by the way.... was the fourth movement of the 13 sq (the one that replaces the fugue) Beethoven's last composition??
    Yes, but like Kreisler wrote, there are some later sketches, most significantly for a String Quintet in C major, of which the first movement (or just the introduction thereof) survives in arrangements for piano and piano duet. The original String Quintet version is lost, but has been reconstructed from the arrangements.



    I find the music rather underwhelming, compared to the great quartets that preceded it, but it's interesting to note a certain classical, Haydnesque spirit emerging that was already noticeable in the op. 135 F major Quartet.

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    Op 130 is a sprawling piece without the Grosse Fuge. While I am not satisfied with the alternative finale, I think the Grosse Fuge functions better as a stand-alone piece.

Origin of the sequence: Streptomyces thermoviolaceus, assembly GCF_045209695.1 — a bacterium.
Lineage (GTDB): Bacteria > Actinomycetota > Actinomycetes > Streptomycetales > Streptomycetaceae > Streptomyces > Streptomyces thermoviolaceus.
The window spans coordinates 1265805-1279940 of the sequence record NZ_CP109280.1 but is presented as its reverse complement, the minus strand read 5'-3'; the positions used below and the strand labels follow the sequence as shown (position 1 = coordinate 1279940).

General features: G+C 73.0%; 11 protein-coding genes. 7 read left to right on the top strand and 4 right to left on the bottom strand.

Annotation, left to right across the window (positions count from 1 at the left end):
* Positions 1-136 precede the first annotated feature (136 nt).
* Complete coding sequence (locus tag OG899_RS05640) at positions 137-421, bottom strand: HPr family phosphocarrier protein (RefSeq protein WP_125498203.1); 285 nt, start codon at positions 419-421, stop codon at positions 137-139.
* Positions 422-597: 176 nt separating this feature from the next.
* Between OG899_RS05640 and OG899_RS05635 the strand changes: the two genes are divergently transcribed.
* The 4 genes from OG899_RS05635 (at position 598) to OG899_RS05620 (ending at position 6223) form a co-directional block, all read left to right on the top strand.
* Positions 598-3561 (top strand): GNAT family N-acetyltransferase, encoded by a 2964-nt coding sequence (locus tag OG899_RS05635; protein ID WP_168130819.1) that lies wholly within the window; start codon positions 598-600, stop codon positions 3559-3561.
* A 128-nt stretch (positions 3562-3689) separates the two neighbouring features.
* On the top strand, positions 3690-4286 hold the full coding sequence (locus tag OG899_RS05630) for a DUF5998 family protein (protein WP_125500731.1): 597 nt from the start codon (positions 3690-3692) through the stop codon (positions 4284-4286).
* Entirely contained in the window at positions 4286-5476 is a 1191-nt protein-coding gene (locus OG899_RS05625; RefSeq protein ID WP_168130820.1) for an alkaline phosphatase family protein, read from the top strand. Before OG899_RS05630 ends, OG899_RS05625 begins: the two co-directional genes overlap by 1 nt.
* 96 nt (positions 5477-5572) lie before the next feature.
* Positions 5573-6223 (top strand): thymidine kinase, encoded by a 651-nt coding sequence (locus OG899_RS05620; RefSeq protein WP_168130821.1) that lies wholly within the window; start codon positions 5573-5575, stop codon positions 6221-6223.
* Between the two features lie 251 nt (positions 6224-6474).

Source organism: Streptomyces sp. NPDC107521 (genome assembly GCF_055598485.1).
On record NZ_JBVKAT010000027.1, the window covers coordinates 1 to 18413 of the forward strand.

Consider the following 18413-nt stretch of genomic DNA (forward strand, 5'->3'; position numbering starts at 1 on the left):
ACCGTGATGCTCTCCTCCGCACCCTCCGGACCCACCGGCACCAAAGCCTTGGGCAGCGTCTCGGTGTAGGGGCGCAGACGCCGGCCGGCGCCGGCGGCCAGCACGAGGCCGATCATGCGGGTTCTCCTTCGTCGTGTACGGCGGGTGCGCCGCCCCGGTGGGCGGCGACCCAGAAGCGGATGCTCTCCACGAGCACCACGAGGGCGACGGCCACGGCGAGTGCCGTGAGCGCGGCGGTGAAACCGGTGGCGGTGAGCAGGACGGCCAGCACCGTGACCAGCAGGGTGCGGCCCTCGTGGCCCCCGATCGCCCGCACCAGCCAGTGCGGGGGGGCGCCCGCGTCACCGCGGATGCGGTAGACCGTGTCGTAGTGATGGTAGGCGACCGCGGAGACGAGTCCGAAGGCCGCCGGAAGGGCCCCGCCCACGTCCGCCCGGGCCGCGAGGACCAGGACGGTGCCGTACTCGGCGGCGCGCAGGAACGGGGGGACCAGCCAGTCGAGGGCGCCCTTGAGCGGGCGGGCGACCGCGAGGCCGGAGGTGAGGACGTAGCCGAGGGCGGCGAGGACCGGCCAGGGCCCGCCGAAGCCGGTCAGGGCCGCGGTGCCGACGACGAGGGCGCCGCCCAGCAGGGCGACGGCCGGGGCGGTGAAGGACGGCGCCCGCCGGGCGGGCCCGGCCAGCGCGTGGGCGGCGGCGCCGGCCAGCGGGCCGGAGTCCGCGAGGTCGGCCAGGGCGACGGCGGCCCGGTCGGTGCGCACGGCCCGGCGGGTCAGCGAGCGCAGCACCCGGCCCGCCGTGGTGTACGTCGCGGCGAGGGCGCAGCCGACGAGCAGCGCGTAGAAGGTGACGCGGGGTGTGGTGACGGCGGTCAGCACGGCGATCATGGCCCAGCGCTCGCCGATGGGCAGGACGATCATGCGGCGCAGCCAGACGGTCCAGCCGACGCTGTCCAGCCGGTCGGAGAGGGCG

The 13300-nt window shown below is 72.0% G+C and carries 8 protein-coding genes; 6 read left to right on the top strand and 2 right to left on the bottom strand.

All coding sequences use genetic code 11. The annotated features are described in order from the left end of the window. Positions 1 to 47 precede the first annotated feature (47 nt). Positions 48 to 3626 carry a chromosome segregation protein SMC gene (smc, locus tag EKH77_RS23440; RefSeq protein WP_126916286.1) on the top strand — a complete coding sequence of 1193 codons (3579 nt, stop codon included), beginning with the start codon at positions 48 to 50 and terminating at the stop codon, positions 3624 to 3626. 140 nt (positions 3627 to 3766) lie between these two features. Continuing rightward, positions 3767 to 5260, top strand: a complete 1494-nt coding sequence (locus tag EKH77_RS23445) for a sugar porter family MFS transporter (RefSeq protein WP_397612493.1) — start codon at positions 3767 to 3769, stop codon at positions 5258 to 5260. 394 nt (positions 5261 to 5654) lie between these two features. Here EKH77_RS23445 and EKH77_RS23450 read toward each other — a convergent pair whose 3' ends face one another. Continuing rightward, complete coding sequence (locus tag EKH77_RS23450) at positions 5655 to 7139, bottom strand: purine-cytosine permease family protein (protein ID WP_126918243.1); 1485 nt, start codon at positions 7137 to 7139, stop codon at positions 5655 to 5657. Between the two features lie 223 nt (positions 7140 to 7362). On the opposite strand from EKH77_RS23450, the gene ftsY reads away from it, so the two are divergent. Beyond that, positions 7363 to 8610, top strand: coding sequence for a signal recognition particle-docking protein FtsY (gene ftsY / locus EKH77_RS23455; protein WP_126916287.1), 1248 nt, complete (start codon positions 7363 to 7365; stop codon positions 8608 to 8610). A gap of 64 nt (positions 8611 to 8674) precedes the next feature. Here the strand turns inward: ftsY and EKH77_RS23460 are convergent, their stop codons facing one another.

Recordings of Op 130 should include both endings so the listener can choose which finale to play after the cavatina.

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    Quote Originally Posted by Tarneem View Post
    by the way.... was the fourth movement of the 13 sq (the one that replaces the fugue) Beethoven's last composition??
    String Quartet no. 13 has six movements, with the finale being the last. The cavatina is the fifth movement.

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    With the fugue, Beethoven's 13th quartet is my favorite string quartet of all time. I love how it erupts from the conclusion of the sublime Cavatina and seems like an immense release of all the pent-up energy contained within the brooding, lyrical music of the first few movements. The original finale is more in keeping aesthetically with the rest of the quartet but is not top-notch Beethoven IMO, and my interest usually flags.
    "If we understood the world, we would realize that there is a logic of harmony underlying its manifold apparent dissonances." - Jean Sibelius

    "Art is an attempt to transport into a limited quantity of matter, modeled by man, an image of the infinite beauty of the entire universe." - Simone Weil

    "Ceaseless work, analysis, reflection, writing much, endless self-correction, that is my secret." - Johann Sebastian Bach